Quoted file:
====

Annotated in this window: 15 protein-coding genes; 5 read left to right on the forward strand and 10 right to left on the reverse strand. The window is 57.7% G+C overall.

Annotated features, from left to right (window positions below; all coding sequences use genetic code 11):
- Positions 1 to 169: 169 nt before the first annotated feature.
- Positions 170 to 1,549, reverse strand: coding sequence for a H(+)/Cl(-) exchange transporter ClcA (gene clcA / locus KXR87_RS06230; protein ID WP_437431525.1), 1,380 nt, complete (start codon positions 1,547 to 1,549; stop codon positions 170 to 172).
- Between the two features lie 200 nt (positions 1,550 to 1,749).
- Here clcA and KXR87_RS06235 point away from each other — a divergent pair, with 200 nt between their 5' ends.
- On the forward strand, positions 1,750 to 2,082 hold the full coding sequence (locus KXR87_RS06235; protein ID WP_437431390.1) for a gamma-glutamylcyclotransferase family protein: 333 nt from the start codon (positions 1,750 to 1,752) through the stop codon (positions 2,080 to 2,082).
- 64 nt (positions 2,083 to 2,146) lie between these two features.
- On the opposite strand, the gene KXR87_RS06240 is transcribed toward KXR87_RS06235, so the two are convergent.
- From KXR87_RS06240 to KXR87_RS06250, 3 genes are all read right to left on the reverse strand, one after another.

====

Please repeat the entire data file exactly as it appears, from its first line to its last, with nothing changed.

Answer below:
Annotated in this window: 15 protein-coding genes; 5 read left to right on the forward strand and 10 right to left on the reverse strand. The window is 57.7% G+C overall.

Annotated features, from left to right (window positions below; all coding sequences use genetic code 11):
- Positions 1 to 169: 169 nt before the first annotated feature.
- Positions 170 to 1,549, reverse strand: coding sequence for a H(+)/Cl(-) exchange transporter ClcA (gene clcA / locus KXR87_RS06230; protein ID WP_437431525.1), 1,380 nt, complete (start codon positions 1,547 to 1,549; stop codon positions 170 to 172).
- Between the two features lie 200 nt (positions 1,550 to 1,749).
- Here clcA and KXR87_RS06235 point away from each other — a divergent pair, with 200 nt between their 5' ends.
- On the forward strand, positions 1,750 to 2,082 hold the full coding sequence (locus KXR87_RS06235; protein ID WP_437431390.1) for a gamma-glutamylcyclotransferase family protein: 333 nt from the start codon (positions 1,750 to 1,752) through the stop codon (positions 2,080 to 2,082).
- 64 nt (positions 2,083 to 2,146) lie between these two features.
- On the opposite strand, the gene KXR87_RS06240 is transcribed toward KXR87_RS06235, so the two are convergent.
- From KXR87_RS06240 to KXR87_RS06250, 3 genes are all read right to left on the reverse strand, one after another.